3 Answers | Add Yours
Many of the perceptions and beliefs that emerged from the Vietnam War helped to foster a greater sense of Conservative political thought. Right or wrong, the perception was that the conflict belonged to President Johnson, and his willingness to commit troops in such a stark manner to the conflict was a result of his liberal belief system (In fairness, it should be noted that the expansion of the war to neighboring nations increased during the Nixon Administration.) The perception was that a liberal foreign policy that increased U.S. commitment abroad was a flawed one. This might help to explain why greater conservatism was sought in terms of foreign affairs, less advocacy to use force was brought out, in the period that followed the Vietnam Conflict.
Although the Vietnam and Korean Wars were extremely different in most aspects they both led to a turning away from progressive American values to an attempt to install the sort of narrowly controlled country that caused most American families to immigrate from Europe. The anti-war movement during the 1960s was right in the general idea that we had no real national interests in Vietnam, and that the "Domino Theory" was inapplicable. However, the movement was top-heavy with extremely left-wing groups and political coalitions with no grounding in reality. Theatrical displays such as the exorcism of the Pentagon were ridiculous, trivialized the real issues involved and offended people. It is important to understand, though, that Richard Nixon was not elected in 1968 because he was so conservative, but because he claimed to have a "secret plan" to end the war. Nixon was the peace candidate among the two major parties (at least after the assassination of Robert Kennedy).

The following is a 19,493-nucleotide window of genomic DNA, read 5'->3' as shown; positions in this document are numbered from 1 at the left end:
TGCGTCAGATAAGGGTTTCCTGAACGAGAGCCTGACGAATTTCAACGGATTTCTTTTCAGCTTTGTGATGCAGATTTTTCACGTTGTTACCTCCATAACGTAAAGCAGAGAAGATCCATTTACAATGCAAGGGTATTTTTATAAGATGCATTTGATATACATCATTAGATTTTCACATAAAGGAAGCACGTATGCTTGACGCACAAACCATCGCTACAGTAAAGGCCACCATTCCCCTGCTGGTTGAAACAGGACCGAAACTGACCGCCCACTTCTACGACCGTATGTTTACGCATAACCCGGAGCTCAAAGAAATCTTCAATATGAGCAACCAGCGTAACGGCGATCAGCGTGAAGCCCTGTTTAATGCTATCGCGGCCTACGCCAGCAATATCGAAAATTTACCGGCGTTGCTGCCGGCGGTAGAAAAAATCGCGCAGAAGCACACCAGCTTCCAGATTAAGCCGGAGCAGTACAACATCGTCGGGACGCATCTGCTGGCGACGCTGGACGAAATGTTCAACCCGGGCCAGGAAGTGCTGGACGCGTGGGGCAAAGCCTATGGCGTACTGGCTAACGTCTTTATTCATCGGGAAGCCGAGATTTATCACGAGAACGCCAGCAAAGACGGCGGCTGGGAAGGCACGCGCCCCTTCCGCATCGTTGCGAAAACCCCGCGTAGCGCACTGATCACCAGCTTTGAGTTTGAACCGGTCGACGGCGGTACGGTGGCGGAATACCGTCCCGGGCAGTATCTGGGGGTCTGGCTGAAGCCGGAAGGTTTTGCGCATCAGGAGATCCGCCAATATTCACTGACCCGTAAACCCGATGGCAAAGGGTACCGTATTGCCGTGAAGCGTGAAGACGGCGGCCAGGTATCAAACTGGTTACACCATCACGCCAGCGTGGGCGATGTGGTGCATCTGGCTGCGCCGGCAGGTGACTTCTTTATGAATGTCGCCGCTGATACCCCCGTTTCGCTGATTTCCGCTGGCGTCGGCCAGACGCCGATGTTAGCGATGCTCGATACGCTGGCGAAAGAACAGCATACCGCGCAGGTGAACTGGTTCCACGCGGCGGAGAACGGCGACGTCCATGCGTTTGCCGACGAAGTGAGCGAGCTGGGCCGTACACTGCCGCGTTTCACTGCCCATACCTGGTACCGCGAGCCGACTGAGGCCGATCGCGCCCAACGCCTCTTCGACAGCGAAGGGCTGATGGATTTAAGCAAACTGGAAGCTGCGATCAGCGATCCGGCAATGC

It was the failure of Nixon to deliver that led to the later excesses of the peace movement, that and his administration's disregard for the laws they claimed to respect. Unfortunately, the reaction of the anti-war movement on the surface was so offensive that it frightened people into allowing the swing to the right, although at the same time the majority of Americans did come to believe that the war was wrong. The real problem was that the reaction of the right-wing and the administration came so close to actually fomenting a civil war here in America (combined with the Black Panthers, Yippie, Kent State, the "Silent Majority", etc.) that the war had to be ended. Still, the realization that our country had become so polarized instead of leading to more open public discourse led the administration farther to the right and the average voter allowed it, not knowing how else to deal with what really looked like looming anarchy. Much like the 1968 Tet offensive, it looked worse on TV than it actually was.
The normal economic drop at the end of a war naturally followed, and this plus Watergate led to massive disillusionment. Carter succeeded in restoring a certain amount of respect and confidence in the government, but the economy and the military had been ravaged by the Nixon and Ford years. Since Nixon's misuse of the CIA had caused loss of trust in them, also, that agency had to be restructured. Carter's administration succeeded at setting in place a large number of programs which did fix these things, but they took time to work. The fear Americans had about the world caused them to take shelter in the soothing rhetoric of Reagan, who of course took credit for all the programs Carter initiated (Strategic Defense Initiative, Unified Special Operations Command, restructuring the CIA, and a slew of economic programs). Carter's support for the Afghans fighting the USSR (and the eventual success of Truman's Containment Policy) led to the collapse of the Soviet Union, which Reagan also took credit for. All these things together have been the public face of a swing to the right in the decades since Vietnam. Unfortunately, below the surface is a much uglier face, the rise of the corporate state supported by government propaganda. Unlike Nazi Germany, however, we do not have a fascist government controlling the corporations, we have corporations controlling the government. That is an improvement.
During the Vietnam War, there was a lot of protest against the US participation in the war. A lot of the protest was very unruly. This really helped push the country in a more conservative way. That is because the protestors seemed to represent a really unAmerican point of view -- one that was completely disrespectful of the military and of authority.
Second, the war, combined with LBJ's War on Poverty, caused government spending to go way up. This helped lead to something of a backlash against government spending as seen in the Reagan years.
We’ve answered 317,616 questions. We can answer yours, too.Ask a question